My dogs LOVE Arbys. And they're quite the connoisseurs on cheeseburgers too. Hold the onions, of course (onions are bad for dogs). And hold the pickles too (or Mom finds them weeks later, like wrinkled poker chips, wedged in the back seat). We don't like pickles.
Yes, you can train your dog to not take food from anyone other than you. You start much the way you train a "Leave It" command. Someone offers your dog a bland biscuit, and you draw your dog's attention away with a tasty morsel of something far better, like deli meat or a jerky treat. At first, your friend will hold the biscuit just beyond your dog's reach, and you'll put your treat in front of your dog's nose to draw her attention away. Pick a command for starters ("Upgrade!") And ask everyone you meet to work with you, offering your dog a bland snack that you override. Soon, your pup will start to look at YOU as soon as someone offers her a treat.
Then, you start to hand better treats to people, but by now, you have your command in place. Keep going. As soon as the food is put in front of your dog, before she even moves for it, that's when you want to give her the command. The point is that she should not be interested in the food, not that she should turn away from it. It's a subtle difference. As soon as she turns to you, reward that behavior with a treat.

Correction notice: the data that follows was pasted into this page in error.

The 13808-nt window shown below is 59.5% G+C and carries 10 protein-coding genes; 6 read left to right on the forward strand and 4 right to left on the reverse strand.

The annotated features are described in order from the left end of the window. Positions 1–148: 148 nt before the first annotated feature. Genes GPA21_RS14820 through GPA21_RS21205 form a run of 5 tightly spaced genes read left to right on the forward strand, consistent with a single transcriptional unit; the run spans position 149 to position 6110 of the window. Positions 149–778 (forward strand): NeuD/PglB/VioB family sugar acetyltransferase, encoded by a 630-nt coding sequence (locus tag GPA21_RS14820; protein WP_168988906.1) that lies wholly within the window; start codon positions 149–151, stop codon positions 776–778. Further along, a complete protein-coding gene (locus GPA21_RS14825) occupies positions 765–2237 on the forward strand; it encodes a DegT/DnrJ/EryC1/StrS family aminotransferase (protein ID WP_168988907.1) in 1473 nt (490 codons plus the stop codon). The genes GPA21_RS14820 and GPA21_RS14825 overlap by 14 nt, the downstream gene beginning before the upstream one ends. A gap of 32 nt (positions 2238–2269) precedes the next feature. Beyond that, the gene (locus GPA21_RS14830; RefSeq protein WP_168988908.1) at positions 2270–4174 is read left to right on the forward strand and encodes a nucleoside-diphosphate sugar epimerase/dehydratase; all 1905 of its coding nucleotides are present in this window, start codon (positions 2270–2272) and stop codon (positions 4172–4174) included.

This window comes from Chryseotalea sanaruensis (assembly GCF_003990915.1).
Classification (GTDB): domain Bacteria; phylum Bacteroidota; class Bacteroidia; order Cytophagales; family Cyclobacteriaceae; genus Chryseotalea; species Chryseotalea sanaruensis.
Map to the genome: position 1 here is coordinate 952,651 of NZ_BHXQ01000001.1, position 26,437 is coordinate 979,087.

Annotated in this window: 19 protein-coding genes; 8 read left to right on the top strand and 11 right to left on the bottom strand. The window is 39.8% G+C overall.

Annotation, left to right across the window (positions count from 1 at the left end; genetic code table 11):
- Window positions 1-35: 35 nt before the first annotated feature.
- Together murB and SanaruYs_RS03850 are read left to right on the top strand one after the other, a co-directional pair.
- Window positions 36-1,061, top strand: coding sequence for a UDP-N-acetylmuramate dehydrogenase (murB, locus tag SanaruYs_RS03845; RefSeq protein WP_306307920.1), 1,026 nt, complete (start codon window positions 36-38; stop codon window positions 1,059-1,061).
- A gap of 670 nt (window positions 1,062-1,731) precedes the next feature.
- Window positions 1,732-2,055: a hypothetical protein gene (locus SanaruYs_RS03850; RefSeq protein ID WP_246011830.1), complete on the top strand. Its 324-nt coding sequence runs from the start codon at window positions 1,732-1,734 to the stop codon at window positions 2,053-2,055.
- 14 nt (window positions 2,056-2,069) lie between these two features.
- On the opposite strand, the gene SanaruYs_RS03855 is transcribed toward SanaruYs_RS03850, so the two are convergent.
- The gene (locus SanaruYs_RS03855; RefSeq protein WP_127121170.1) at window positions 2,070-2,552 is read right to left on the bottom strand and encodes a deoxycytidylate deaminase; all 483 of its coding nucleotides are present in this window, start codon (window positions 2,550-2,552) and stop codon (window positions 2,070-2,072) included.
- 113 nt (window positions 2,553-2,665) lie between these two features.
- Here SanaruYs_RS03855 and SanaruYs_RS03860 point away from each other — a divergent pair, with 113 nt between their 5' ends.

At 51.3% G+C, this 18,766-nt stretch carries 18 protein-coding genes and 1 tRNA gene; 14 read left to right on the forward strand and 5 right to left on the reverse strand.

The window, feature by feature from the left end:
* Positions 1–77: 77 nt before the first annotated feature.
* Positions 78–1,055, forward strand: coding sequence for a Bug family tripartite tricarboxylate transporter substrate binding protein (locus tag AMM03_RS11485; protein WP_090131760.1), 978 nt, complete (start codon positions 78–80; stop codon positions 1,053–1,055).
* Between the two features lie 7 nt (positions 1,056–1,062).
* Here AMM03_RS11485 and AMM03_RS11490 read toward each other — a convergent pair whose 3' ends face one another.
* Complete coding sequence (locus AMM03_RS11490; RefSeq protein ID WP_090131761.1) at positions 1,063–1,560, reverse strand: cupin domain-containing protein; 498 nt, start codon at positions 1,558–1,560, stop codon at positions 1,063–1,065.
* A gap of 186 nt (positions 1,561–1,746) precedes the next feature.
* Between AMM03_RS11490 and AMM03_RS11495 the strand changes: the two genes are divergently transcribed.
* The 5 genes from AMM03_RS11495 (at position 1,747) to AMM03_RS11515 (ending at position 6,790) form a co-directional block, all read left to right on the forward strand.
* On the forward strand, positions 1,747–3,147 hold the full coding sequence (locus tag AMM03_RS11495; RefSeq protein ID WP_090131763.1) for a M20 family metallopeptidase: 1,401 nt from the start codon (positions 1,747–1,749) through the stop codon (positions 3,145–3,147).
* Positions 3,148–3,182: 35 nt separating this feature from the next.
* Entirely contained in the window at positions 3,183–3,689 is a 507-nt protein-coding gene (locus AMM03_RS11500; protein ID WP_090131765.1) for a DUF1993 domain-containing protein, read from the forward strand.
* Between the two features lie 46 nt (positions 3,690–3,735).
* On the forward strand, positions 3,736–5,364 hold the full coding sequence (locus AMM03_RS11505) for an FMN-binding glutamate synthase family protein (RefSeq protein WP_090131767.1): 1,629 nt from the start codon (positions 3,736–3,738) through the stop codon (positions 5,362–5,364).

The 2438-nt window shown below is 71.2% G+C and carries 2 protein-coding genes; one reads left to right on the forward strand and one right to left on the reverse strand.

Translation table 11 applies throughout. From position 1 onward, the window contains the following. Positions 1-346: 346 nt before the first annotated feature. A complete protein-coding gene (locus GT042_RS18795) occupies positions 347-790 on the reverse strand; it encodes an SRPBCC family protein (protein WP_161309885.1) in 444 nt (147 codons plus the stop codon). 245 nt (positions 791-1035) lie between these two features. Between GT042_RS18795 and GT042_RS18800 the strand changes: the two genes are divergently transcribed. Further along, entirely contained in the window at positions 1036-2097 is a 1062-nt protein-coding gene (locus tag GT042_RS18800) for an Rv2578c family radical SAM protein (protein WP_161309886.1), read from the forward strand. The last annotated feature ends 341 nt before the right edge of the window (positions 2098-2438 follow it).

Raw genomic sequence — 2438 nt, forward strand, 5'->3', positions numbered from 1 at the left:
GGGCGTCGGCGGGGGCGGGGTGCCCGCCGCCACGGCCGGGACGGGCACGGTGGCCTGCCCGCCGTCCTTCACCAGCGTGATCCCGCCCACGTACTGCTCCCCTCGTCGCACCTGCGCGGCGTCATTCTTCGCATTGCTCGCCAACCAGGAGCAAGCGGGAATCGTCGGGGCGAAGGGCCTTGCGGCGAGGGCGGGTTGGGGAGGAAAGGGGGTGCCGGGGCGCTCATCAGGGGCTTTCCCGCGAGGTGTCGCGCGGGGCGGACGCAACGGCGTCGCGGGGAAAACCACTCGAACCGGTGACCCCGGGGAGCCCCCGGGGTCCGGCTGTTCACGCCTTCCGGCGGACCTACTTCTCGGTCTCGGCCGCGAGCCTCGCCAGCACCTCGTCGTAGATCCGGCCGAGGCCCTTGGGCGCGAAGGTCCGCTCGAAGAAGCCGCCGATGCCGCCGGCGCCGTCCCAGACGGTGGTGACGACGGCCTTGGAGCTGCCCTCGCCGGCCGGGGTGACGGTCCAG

Then you phase out the treats on your end, and replace with praise, attention, petting and playing.
The idea is that your pup knows she'll always get something better from you, whether it's a better snack, attention and love, a toy, or playing her favorite game for a few minutes.
Eventually (and it does take time) you will have a dog that won't take food from anyone. Of course, well meaning friends and family will be a little offended. But that's ok. Your pup will be safe.
And, BTW, never count on this knowledge exclusively. I always tell dog owners, when we are in public, we must pay 100% attention not only to what our dogs are doing, but even more importantly to what everyone else is doing. That means we may not be able to relax at Starbucks like we'd want to because we're always vigilant, or that we have our pockets loaded with our keys and credit cards so we don't stop to dig through our purses (which is distracting).
When we're in public with our dogs, we HAVE to pay attention, always, first and foremost. Our dogs can be perfectly trained. The public, alas, is not so trainable.